Jamstack Rendering Patterns: The Evolution

Quick summary ↬
In this article, Ekene Eze shares his thoughts about the direction of the web in 2022, and what solutions we can expect to see come up in the ecosystem to significantly improve the Jamstack experience.

In the early days of the Jamstack, developers mostly used it for static sites and opt for a more verbose frontend framework like Vue and React when they need to perform more sophisticated operations like server-side rendering in web applications. The need for adding dynamic functionalities to web apps never went away, but it didn’t make us appreciate Jamstack any less. We loved what it proposed and the value it provided. Web pages are instantly available to users, and developers could build websites easily and deploy them faster. Users are happy, developers are happy; it’s a win-win.

Then came static site generators which made things better by adding a build process to the previous flow of a static site which meant that all the site’s assets were all pre-generated by a build server (not on a local machine) and then deployed. This was a step forward in improving the developer experience of Jamstack developers and consequently the popularity of this model. Developers could build Jamstack sites with a static site generator like Gatsby, push the project to a version control system like Github, and deploy to a hosting service like Netlify which provides a workflow that will rebuild the site when there’s an update to the project.

Everything seemed great, and we were all better for it.

But like every other technology, Jamstack started evolving as the need for more sophisticated functionalities continued to grow. As a “static site”, a Jamstack site was limited in the things it could do, and people did not keep quiet about it. Suddenly, it seemed like Jamstack was an incomplete model that could not be used at scale. The concerns raised were mostly around the inability to perform server-side operations and the length of build times in larger Jamstack sites. This didn’t sit well within the Jamstack community, and we started to “extend” the Jamstack to solve this new challenge, which it was not originally meant to solve.

Dynamic Functionalities In The Jamstack

While Gatsby made a lot of advancements in how we build and update Jamstack sites with features like incremental builds, Next.js introduced server-side rendering with getServerSideProps():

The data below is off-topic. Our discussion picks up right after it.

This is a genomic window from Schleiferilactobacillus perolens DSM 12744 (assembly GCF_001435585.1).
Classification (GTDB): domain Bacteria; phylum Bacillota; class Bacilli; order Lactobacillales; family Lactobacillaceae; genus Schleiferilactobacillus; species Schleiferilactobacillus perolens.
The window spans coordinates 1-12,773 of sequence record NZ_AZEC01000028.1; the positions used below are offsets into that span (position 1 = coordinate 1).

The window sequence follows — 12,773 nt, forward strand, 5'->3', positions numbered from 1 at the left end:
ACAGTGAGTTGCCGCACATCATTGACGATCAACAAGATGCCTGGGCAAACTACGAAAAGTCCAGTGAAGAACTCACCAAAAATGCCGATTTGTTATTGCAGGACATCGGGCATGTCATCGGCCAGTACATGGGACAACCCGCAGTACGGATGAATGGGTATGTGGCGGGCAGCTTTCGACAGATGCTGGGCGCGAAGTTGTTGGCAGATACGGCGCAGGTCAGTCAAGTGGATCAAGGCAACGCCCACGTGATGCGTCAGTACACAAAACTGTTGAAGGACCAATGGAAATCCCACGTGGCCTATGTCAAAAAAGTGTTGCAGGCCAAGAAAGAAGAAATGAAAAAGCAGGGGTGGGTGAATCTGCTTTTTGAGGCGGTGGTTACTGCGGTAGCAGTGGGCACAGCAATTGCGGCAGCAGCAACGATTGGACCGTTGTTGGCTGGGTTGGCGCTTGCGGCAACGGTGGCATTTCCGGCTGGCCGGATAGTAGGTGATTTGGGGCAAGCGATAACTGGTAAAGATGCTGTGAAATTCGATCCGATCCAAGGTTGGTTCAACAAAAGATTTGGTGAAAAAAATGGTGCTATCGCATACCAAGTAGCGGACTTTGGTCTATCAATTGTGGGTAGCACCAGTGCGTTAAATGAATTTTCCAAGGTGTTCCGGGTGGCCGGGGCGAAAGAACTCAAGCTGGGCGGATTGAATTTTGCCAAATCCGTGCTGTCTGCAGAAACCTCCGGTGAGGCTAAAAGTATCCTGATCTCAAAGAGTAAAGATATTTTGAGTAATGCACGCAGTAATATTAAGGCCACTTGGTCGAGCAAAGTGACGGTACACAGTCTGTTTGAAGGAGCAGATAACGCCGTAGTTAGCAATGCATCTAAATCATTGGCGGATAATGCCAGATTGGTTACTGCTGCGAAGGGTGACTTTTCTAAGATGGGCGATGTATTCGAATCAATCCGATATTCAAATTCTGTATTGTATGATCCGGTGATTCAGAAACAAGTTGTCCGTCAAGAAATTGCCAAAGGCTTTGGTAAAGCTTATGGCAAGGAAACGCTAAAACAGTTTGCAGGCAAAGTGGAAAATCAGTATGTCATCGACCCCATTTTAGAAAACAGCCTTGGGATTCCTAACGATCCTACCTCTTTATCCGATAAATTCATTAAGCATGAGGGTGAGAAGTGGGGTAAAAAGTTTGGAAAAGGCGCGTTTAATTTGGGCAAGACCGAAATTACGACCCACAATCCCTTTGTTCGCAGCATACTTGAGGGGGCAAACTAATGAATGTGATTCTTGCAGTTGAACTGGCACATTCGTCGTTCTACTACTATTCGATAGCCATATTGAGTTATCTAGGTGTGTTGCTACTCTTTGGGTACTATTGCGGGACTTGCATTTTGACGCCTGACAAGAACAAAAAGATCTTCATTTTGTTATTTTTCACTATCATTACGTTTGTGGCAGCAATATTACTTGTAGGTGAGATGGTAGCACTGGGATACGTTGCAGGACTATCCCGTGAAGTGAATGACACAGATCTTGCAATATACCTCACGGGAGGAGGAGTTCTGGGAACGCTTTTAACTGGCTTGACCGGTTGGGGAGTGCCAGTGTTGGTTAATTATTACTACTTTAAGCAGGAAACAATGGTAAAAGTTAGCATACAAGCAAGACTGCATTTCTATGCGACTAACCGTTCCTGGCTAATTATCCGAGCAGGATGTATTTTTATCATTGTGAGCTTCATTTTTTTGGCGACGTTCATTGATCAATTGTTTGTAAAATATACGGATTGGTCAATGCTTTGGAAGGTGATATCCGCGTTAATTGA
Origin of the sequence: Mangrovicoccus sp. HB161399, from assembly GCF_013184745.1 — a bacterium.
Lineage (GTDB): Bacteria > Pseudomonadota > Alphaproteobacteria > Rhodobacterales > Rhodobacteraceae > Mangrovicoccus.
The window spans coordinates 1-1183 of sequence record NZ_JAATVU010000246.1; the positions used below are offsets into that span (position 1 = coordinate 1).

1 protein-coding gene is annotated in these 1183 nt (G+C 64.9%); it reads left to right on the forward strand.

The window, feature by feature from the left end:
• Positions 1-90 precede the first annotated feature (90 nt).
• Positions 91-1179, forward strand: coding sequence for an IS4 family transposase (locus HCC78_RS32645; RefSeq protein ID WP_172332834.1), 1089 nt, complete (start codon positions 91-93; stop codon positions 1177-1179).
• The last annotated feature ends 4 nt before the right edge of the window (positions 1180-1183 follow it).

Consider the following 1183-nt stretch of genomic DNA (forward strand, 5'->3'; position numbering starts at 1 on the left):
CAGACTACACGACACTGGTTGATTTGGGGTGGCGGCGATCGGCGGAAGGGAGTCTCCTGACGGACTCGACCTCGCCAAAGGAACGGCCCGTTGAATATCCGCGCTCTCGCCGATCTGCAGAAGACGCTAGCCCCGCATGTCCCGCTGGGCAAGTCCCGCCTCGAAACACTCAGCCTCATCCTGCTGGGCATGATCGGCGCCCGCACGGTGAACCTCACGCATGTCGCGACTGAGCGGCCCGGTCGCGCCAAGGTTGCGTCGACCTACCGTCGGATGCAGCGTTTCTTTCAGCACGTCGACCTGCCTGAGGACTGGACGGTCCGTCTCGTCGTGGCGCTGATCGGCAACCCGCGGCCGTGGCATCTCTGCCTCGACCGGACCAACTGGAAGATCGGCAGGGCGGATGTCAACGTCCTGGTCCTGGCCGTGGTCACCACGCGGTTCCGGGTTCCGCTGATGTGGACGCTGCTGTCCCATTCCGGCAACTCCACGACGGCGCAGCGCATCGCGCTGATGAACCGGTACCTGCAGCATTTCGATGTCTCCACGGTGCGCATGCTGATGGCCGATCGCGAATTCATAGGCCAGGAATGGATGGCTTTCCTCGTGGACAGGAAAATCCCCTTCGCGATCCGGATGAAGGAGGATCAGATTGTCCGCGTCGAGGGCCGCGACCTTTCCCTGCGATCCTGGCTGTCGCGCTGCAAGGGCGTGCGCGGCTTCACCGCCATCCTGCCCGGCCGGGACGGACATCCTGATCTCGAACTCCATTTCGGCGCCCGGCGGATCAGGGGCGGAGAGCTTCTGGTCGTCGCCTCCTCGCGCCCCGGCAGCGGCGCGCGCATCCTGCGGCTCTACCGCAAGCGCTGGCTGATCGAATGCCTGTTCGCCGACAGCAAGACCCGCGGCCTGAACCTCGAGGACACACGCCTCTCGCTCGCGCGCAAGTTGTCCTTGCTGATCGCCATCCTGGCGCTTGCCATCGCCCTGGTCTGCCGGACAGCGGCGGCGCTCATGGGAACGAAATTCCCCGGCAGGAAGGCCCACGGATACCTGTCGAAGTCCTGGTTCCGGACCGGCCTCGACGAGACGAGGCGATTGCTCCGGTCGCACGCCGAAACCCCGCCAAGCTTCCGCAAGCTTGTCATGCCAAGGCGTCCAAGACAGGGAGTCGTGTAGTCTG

function Page({ data }) { // Render data...
} // This gets called on every request
export async function getServerSideProps() { const res = await fetch(`https://.../data`) const data = await res.json() // Pass data to the page via props return { props: { data } }
} export default Page

While also maintaining the good-old static generation with getStaticProps():

// posts will be populated at build time by getStaticProps()
function Blog({ posts }) { return ( <ul> {posts.map((post) => ( <li>{post.title}</li>))} </ul>)
} export async function getStaticProps() { const res = await fetch('https://.../posts') const posts = await res.json( return { props: { posts, }, }
} export default Blog

This gave developers the idea of a hybrid approach to building Jamstack sites. Suddenly, you could build Jamstack sites that could render different pages with different rendering patterns. For instance, your /about page could be statically generated while your /cart page is server-side rendered. However, the issue of long build times remained. But not for long.

With Incremental Static Regeneration (ISR), Next.js also made it possible for pages to be generated on demand and cached for subsequent requests. This meant that developers could have a site with 10,000 pages and only generate 100 pages at build time. All other pages will be dynamically generated on-demand and cached for subsequent requests, effectively bringing the concern about long-running build times to bay.

function Blog({ posts }) { return ( <ul> {posts.map((post) => ( <li key={post.id}>{post.title}</li>))} </ul>)
} export async function getStaticProps() { const res = await fetch('https://.../posts') const posts = await res.json() return { props: { posts, }, revalidate: 10, // In seconds }
} export async function getStaticPaths() { const res = await fetch('https://.../posts', {limit: 100}) const posts = await res.json() // Get the paths we want to pre-render based on posts const paths = posts.map((post) => ({ params: { id: post.id }, })) return { paths, fallback: 'blocking' }
} export default Blog